Mobile Health, Genomics Change Doctors’ RoleINNOVATION: Tools Redefine Care Process; Patients More Involved Monday, February 27, 2012
And when patients can easily track their health on mobile devices, they’re motivated to stay on track with new regimens.
“Digital technology has changed the way we do everything in our lives, but it hasn’t really penetrated medical care like it’s going to,” Damani said. “Fifty million people in America have a smartphone. What if they started using their smartphone to see how their blood pressure is doing and how many steps they walked in one day?”
Meanwhile, the rise of personal genome testing by companies such as Google-backed 23andMe Inc. in Mountain View to San Diego-based Pathway Genomics, is giving consumers unprecedented knowledge about their genetic predispositions to diseases such as hypertension, diabetes, asthma and even Alzheimer’s.
Pathway is working with Damani to provide DNA reports to MD Revolution’s patients. Pathway specializes in genetic testing for nutrition and exercise response, inherited disease, prescription drug response and other health conditions. Unlike 23andMe, which markets itself to the masses, Pathway seeks to interact primarily with doctors.
“Ultimately, people need to know genetic makeup and lifestyle have the power to impact health and wellness,” Pathway’s Chief Medical Officer Michael Nova said at the American Dietetic Association Food and Nutrition Conference and Expo in San Diego. “Pathway’s goal is to educate and empower health care practitioners and patients.”
Lowering the Cost of Care
This new combination of genetic knowledge and widespread availability of digital health-tracking tools presents a major opportunity for patients to work with health care providers in a new way, and ultimately lower the cost of health care, Damani said.
He said he was called to action to create a business plan for MD Revolution after reading an enlightening report from consulting firm New York-based PricewaterhouseCoopers LLP, “The New Science of Personalized Medicine: Translating the Promise Into Practice.”
“For health care providers, personalized medicine offers the potential to improve the quality of care, through more precise diagnostics, better therapies, and access to more accurate and up-to-date patient data and sophisticated decision support tools,” the report said, also noting that “primary care providers may have to build new service lines around prevention and wellness” in order to replace revenues lost from obsolete medical procedures.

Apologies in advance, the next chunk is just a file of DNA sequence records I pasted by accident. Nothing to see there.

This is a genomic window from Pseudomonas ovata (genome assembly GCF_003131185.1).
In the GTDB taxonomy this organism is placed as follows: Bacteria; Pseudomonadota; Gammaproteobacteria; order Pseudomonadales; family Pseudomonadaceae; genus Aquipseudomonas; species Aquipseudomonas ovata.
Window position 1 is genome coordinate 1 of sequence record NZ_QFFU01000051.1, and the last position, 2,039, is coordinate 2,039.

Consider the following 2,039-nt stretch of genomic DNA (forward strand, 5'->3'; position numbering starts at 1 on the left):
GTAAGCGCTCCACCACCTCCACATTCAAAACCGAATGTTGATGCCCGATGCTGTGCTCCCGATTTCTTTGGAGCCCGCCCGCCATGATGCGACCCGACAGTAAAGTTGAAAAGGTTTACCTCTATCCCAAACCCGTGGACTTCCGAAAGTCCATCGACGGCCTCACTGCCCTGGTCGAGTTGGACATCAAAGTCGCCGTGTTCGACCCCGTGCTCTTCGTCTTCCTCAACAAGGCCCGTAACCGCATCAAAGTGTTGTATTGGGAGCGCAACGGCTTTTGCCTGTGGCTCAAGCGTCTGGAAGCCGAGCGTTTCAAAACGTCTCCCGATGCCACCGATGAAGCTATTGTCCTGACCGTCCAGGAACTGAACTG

PricewaterhouseCoopers said that the personalized medical care market — including telemedicine, health information technology and disease management services — was worth $4 billion to $12 billion in 2009 and could grow tenfold to more than $100 billion by 2015.
The Good Kind of Destruction
San Diego’s own Dr. Eric Topol, cardiologist and chief academic officer at Scripps Health, writes at length about the convergence of personalized medicine and wireless technology in his new book: “The Creative Destruction of Medicine: How the Digital Revolution Will Create Better Health Care” (Basic Books, 2012).
By leveraging the science of individuality, doctors will be able to get the relevant digital readout from a person to fashion a therapy, instead of using a mass-population-directed strategy, Topol said.
“We now have the tools to do this on a broad basis throughout medicine and for the first time promote a level of prescription precision we have never seen before,” he writes in his book, released in hardcover on Feb. 1.
Damani has 12 patients so far at his new medical practice. He said he has faith that his idea will catch on more widely as consumers demand it.
“This is the future of medicine,” he said. “I have no doubt that this, five years from now, is going to be the norm in every city. Society is ready for it. The question is, are doctors ready?”
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